Sultan Bahu, Garh Maharaj Heer Ranj
Sultan Bahu (Punjabi: سُلطان باہُو (Shahmukhi), ਸੁਲਤਾਨ ਬਾਹੂ (Gurmukhi); also spelled Bahoo; 17 January 1630 – 1 March 1691), was a 17th-century Punjabi Sufi mystic, poet, scholar and historian. He was active in the Punjab region (present-day Pakistan) during the reigns of Mughal emperors Shah Jahan and Aurangzeb.
Little is known about Bahu’s life, other than what is written in a hagiography called Manaqib-i Sultani, which was written by one of Bahu’s descendants seven generations after Bahu’s own time.
According to these records, he was born in Shorkot, Jhang, in the current Punjab Province of Pakistan, in the Awan tribe. He was son of Bayazid Muhammad, an officer in the Mughal Army, and Rasti. He belonged to Qadiri Sufi order, and started the mystic tradition known as Sarwari Qadiri.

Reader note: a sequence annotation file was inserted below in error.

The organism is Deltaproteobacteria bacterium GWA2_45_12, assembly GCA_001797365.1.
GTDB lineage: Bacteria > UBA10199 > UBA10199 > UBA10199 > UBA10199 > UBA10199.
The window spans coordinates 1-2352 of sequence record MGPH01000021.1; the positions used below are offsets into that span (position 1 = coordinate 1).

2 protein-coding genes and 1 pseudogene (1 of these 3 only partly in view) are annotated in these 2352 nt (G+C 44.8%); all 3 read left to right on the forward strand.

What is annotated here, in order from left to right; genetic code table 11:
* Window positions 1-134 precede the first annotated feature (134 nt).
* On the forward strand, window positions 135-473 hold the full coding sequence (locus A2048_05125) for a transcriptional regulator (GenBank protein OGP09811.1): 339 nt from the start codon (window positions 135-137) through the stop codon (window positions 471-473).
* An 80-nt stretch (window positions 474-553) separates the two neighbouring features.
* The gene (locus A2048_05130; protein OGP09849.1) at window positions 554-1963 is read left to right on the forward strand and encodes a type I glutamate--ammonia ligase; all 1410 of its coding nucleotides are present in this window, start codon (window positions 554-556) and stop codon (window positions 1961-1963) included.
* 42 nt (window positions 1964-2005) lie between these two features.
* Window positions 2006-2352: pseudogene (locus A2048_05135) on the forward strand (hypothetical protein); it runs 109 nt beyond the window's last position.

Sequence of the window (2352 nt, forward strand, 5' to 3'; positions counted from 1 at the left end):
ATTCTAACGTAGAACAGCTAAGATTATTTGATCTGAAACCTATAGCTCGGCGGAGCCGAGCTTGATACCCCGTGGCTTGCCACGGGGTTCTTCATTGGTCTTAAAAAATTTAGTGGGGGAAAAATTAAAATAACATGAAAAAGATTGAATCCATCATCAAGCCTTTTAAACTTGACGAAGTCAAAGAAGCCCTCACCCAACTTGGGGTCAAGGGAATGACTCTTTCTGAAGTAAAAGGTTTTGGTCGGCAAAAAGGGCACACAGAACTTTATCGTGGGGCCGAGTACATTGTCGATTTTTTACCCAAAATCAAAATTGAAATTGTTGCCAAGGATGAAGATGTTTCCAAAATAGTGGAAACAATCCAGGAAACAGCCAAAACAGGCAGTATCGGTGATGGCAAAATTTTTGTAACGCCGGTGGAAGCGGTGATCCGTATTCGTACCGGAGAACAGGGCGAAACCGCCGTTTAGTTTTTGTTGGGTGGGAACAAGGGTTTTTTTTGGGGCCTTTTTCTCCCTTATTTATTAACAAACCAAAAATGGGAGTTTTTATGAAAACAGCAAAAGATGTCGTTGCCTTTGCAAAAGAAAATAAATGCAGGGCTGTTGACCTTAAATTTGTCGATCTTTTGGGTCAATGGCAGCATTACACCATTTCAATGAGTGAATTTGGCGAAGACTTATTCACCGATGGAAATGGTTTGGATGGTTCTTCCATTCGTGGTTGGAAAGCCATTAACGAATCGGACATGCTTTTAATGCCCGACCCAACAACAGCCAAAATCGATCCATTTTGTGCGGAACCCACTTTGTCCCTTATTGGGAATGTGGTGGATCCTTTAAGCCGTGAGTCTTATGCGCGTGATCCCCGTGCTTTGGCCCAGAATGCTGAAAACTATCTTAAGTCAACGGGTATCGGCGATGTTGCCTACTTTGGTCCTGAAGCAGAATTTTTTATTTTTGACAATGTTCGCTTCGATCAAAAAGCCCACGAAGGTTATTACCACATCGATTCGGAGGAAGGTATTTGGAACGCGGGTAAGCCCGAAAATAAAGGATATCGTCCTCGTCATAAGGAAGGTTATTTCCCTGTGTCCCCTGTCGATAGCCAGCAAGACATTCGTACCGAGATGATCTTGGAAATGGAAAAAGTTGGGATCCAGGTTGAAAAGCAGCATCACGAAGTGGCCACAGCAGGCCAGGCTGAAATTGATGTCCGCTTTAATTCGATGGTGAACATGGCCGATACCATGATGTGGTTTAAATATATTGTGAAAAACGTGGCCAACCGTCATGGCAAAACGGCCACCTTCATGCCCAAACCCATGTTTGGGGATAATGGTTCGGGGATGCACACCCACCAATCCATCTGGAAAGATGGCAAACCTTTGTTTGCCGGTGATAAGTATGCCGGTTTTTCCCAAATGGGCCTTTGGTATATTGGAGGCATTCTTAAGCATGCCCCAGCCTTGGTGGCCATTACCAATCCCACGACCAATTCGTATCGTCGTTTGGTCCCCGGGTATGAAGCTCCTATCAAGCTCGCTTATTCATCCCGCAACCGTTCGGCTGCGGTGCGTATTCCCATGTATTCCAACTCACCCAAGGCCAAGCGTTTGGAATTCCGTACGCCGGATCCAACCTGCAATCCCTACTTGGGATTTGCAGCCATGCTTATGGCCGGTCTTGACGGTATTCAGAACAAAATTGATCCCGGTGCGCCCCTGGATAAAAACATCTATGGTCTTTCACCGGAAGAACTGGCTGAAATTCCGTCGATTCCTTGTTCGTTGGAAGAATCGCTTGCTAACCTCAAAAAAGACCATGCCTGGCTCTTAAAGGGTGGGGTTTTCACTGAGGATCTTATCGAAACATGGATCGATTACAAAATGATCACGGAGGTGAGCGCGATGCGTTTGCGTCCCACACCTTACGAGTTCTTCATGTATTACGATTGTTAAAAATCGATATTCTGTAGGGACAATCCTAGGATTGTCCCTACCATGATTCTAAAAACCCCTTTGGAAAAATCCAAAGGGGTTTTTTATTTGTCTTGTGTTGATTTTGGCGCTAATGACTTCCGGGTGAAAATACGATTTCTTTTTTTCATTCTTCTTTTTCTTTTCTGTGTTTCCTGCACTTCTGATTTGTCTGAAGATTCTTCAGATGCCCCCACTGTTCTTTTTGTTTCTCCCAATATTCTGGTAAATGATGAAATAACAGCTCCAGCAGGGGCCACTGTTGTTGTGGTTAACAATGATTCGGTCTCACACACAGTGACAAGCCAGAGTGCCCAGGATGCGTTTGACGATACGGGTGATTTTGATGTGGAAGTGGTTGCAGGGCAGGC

More than forty books on Sufism are attributed to him (mostly written in Persian), largely dealing with specialised aspects of Islam and Islamic mysticism. However, it was his Punjabi poetry which had popular appeal and earned him lasting fame. His verses are sung in many genres of Sufi music, including qawwali and kafi, and tradition has established a unique style of singing his couplets